You don’t know who you are talking to, let alone whether they are in the same continent. It is no wonder people are suing each other on dodgy whiplash cases. Why wouldn’t they, they’ll never see each other again, sure Dad hardly knows his neighbours.
Trends in the city are equally portentous. Apart from hastily built apartment blocks, there is no real sense of community in any newly gentrified city area. This week, residents of the one real community in Temple Bar – Crampton Buildings – are locked in battle with developer/landlords to preserve what they regard as a green space in the courtyard of the buildings. The developer wants to build a restaurant and more apartments and has offered the punters an arcadian roof garden to observe the vomitor ium that is Te mple Bar Square.
Thus, far from rebuilding communities, living in a typical apartment block in the centre of town is a bit like booking into a big Holiday Inn by the Liffey. Yet who says 20-somethings want community? No one does, and this is what dooms the new dormitory towns.
Irish family sizes are falling rapidly as more people are remaining single and others are divorcing. This means the demand for three and four bedroomed semis in Westmeath is likely to fall as family size shrinks.
Do you remember the centre of the city in 1990 with whole areas run down, roofs falling off buildings and dereliction writ large? This was because people chose not to live in the likes of Mountjoy Square, the same will happen to the dormitory towns as our demographic profile changes.
Trends in the rest of Europe suggest that the type of thinking behind
Adamstown has been abandoned years ago. Cities such as Barcelona are redefining themselves with high density housing close to the centre becoming the norm.This obviously creates huge transport cost savings, as well as making the city itself a vibrant neighbourhood.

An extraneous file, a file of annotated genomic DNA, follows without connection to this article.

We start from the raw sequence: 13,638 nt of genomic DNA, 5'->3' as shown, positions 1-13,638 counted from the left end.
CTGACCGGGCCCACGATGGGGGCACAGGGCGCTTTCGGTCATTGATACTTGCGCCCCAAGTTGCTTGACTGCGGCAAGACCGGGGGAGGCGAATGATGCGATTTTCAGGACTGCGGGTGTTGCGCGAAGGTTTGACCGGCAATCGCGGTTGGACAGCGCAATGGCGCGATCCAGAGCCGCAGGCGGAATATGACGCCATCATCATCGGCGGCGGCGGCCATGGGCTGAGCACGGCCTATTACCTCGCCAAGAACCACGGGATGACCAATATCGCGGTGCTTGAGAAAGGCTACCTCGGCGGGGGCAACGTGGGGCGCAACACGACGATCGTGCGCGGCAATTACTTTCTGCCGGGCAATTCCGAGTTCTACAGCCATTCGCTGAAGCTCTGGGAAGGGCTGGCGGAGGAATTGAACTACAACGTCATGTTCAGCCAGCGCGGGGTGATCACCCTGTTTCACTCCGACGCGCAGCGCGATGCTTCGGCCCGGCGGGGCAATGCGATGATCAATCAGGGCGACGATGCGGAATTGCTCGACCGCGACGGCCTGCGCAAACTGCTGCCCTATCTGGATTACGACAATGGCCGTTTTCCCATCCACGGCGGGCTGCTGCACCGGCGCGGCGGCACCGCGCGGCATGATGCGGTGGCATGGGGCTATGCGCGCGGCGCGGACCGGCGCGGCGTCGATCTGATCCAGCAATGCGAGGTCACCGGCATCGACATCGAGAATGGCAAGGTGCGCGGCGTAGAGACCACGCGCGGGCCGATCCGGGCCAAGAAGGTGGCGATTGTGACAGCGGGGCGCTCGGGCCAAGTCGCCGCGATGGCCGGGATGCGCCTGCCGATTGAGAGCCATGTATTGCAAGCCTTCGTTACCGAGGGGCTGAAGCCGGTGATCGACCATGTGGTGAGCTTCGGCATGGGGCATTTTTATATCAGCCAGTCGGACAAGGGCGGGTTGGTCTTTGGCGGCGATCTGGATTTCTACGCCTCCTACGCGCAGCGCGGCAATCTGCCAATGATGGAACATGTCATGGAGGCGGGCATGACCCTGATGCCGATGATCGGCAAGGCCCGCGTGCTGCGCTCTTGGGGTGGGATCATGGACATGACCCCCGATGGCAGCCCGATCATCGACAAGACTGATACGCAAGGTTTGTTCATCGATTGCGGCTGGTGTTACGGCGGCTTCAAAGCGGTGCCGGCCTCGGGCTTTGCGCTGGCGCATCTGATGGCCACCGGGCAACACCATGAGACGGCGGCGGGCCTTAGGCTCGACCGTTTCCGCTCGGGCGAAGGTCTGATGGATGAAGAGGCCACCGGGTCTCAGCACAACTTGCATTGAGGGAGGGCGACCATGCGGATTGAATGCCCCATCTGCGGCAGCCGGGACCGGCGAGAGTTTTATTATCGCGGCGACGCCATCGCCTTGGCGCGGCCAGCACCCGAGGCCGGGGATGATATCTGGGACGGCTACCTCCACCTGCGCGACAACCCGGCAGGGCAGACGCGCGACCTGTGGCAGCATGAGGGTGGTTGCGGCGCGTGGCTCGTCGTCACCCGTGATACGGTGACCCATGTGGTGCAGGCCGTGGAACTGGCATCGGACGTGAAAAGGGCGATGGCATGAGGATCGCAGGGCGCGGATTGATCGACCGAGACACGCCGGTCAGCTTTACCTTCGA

Cities are no longer just places of commerce and great cities of the future will be places of culture and leisure.The model for this isVenice with Barcelona and Paris indicating what is possible. Barcelona attracts nine million visitors a year, just one million short of Venice and it has managed to re-invent itself without becoming a theme park.The infrastructure is fantastic and local civic pride burgeoning.
Adamstown would have been laughed out of court had it been proposed in the Catalan capital in the 1970s, let alone the 21st century. Yet here we are, our capital city overwhelmed by traffic and a new town envisaged without any infrastructure.
If we are to go ahead, why not ask the developer to build the rail link first? Or at least build the schools first or the public health centre first? If we are to go ahead, have we asked ourselves the basic question; is this the best we can do in Ireland?
Do you know that many new American suburbs are built without footpaths? Why? Because nobody walks anywhere. Is that the pinnacle of urban planning? Just fast forward to 2050, it is almost guaranteed that our grandchildren will regard it as extraordinary that millions of us trooped from one place (the suburbs) to another place (the job) each morning, only to reverse the procedure every evening.
This means that the transport system has to cope with two peak migrations a day. Roads that are empty after 8pm will be jammed from 5-7pm. How bizarre? Trains and buses likewise. Does this suggest to you that human beings are the most advanced form of life on the planet? Hardly.
Close to ten years after the wonderbra craze gripped the country (anyone remember the greenWonderbras during USA 1994?) sloth rather than laytex has replaced “Hello Boys” with “Howayez”.